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Your genetics play a roll in your ability to build muscle.
Supplements, shakes, bars, protein powders, videos and exercise equipment all come in alluring packages and carry the promise to put pounds of rock-hard, bulging muscle on your body. Realistically, it takes hard work, discipline, proper diet and plenty of rest to add muscle to your body. You can thicken up your legs and butt if you consistently participate in strength-training exercises and if you utilize the most effective techniques.
Seated Leg Press
The seated leg press targets your thighs and incorporates your butt muscles. Sit in the seat with the back rest adjusted to whatever angle is most comfortable for you. Place your feet about shoulder width and just above the middle of the foot plate to add emphasis on your butt. Tighten your ab muscles and fully extend your legs to push the foot plate away from you. Slowly lower the plate back down. Do at least three sets of five to eight for heavy sets and 10 to 12 for lighter sets.
Barbell Front Squat
The barbell front squat is an exercise that targets your quadriceps but also hits your glutes. Place the barbell in the squat rack at chest height. Position the barbell across your shoulders and cross your arms underneath it for support. Wrap your hands over the top of the barbell with your upper arms parallel to the floor. Separate your feet to shoulder-width apart, with your toes pointed straight forward. Bend your knees, drop your hips down and back and sit down until your thighs are parallel with the floor. Return to standing and repeat. Do at least three sets of five to eight reps for your heavy sets and 10 to 12 for your lighter sets.
Barbell deadlifts fully incorporate your leg and butt muscles. Place a barbell on the floor and stand behind it with your feet slightly wider than your shoulders. With a straight back, squat down and grip the bar. Tighten your abs, keep your back in a straight line and stand up. Squeeze your butt and do a slight pelvic push into the barbell as you come to your full height. On the down phase, maintain your straight back and return to the squat position as you drop your hips down and back. Do at least three sets of five to eight reps for your heavy sets and 10 to 12 reps for light sets.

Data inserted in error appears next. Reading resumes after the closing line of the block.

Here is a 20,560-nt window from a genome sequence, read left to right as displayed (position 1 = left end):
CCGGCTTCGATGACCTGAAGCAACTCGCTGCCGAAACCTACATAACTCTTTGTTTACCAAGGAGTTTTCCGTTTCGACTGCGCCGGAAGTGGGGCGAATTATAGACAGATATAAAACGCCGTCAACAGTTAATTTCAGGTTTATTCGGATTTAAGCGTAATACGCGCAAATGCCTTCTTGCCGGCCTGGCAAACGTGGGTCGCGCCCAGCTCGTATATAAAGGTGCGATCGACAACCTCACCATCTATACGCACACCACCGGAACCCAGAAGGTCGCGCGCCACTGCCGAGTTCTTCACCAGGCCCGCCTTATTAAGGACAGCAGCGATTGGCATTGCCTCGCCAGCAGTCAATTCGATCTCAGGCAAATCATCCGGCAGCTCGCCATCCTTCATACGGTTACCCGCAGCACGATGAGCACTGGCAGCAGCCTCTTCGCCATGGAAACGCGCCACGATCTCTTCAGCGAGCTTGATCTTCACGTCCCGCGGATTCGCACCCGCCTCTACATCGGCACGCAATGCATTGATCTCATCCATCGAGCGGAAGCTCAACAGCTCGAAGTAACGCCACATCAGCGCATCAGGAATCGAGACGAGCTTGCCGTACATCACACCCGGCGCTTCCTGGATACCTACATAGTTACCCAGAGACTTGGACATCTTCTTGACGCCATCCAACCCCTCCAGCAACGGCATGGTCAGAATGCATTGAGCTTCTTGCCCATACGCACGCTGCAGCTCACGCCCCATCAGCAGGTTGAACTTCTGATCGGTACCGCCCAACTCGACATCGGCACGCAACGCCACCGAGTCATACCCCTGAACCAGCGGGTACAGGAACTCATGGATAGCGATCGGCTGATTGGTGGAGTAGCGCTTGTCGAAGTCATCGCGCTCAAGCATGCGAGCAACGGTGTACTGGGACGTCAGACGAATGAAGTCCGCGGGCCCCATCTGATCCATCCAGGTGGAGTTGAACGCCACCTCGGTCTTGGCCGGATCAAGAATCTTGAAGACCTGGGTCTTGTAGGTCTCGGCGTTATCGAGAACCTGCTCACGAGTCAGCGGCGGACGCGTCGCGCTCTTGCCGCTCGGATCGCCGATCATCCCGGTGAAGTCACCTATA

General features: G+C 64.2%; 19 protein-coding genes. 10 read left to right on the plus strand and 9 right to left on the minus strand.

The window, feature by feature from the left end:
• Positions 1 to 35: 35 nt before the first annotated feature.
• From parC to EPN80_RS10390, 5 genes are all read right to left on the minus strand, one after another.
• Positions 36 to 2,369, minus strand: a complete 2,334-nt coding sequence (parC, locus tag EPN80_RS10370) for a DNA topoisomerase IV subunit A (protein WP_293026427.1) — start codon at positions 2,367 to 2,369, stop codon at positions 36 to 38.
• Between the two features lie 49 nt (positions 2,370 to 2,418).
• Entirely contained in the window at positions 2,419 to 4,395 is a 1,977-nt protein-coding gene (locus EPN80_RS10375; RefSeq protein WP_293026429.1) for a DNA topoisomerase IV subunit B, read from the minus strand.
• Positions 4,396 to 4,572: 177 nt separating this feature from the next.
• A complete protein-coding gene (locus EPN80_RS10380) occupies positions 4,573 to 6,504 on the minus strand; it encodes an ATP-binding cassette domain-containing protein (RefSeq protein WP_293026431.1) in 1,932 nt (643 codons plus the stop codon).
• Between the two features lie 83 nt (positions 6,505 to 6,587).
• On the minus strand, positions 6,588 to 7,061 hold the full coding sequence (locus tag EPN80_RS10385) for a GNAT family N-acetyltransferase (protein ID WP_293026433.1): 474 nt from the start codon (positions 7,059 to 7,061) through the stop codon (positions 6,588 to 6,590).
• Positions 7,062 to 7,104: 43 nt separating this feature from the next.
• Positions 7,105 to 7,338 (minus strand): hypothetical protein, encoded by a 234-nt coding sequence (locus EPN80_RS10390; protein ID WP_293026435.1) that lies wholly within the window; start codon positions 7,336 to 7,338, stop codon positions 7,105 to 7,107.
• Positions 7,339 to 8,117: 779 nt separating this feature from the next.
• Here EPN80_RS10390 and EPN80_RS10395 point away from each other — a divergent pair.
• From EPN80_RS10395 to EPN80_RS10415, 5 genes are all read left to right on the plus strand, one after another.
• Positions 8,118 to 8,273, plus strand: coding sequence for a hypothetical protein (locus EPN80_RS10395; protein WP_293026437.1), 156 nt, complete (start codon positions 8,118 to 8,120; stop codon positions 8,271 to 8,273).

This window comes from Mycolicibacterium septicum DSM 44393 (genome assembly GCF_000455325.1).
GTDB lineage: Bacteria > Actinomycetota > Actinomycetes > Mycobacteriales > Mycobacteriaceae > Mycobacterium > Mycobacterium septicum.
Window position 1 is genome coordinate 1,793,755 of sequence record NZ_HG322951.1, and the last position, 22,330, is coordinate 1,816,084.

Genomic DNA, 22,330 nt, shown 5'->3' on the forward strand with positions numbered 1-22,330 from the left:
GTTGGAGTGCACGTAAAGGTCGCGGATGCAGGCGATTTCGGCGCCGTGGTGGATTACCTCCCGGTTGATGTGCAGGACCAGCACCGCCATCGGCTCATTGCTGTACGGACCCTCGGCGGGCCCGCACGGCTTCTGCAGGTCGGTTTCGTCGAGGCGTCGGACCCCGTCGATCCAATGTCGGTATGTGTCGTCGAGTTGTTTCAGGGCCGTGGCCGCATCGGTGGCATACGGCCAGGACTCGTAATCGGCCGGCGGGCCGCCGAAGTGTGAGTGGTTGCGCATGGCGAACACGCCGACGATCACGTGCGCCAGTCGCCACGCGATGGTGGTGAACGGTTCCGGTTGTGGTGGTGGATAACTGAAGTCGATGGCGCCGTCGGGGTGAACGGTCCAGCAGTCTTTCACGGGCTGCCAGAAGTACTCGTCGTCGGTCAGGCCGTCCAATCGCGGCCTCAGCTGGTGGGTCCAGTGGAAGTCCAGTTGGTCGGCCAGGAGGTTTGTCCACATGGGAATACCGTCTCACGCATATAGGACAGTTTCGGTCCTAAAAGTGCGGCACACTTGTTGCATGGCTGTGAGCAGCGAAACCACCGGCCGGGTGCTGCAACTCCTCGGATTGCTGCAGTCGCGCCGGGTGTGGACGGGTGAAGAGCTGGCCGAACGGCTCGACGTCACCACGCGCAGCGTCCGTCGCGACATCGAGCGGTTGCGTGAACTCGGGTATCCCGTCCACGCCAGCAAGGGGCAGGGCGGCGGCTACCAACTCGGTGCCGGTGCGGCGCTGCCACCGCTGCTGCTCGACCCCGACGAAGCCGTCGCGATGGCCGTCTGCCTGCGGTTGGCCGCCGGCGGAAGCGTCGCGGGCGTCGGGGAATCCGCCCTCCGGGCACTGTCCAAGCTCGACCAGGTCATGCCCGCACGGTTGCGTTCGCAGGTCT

Tips for Building Mass
To vary your workout routine for maximum muscle gain, alternate heavy and light training days. On your heavy days, choose a weight that causes you to fail somewhere between five and eight reps. On your light days, choose weights that causes failure somewhere between 10 and 12 reps. Change your exercises every month or two or change the order in which you do your exercises. Another important aspect of muscle building is to allow your body the rest it needs. Overtraining can inhibit muscle growth, so listen to your body. The American Council on Exercise (ACE) says fatigue, chronic muscle aches, irritability and inability to concentrate are all signs you may be training too hard.
Rest and Eat
You also need to feed your body the nutrients it needs to build muscle. Eat small, frequent meals and incorporate some high-quality protein at every meal. Make sure you get your five servings of fresh fruits and vegetables daily and include complex carbohydrates for energy. Although protein is important, too much protein can be stored as body fat. ACE says that you don't need any more than one-and-a-half times the protein recommended by the RDA. For women, the RDA recommends 46 grams and for men it's 56.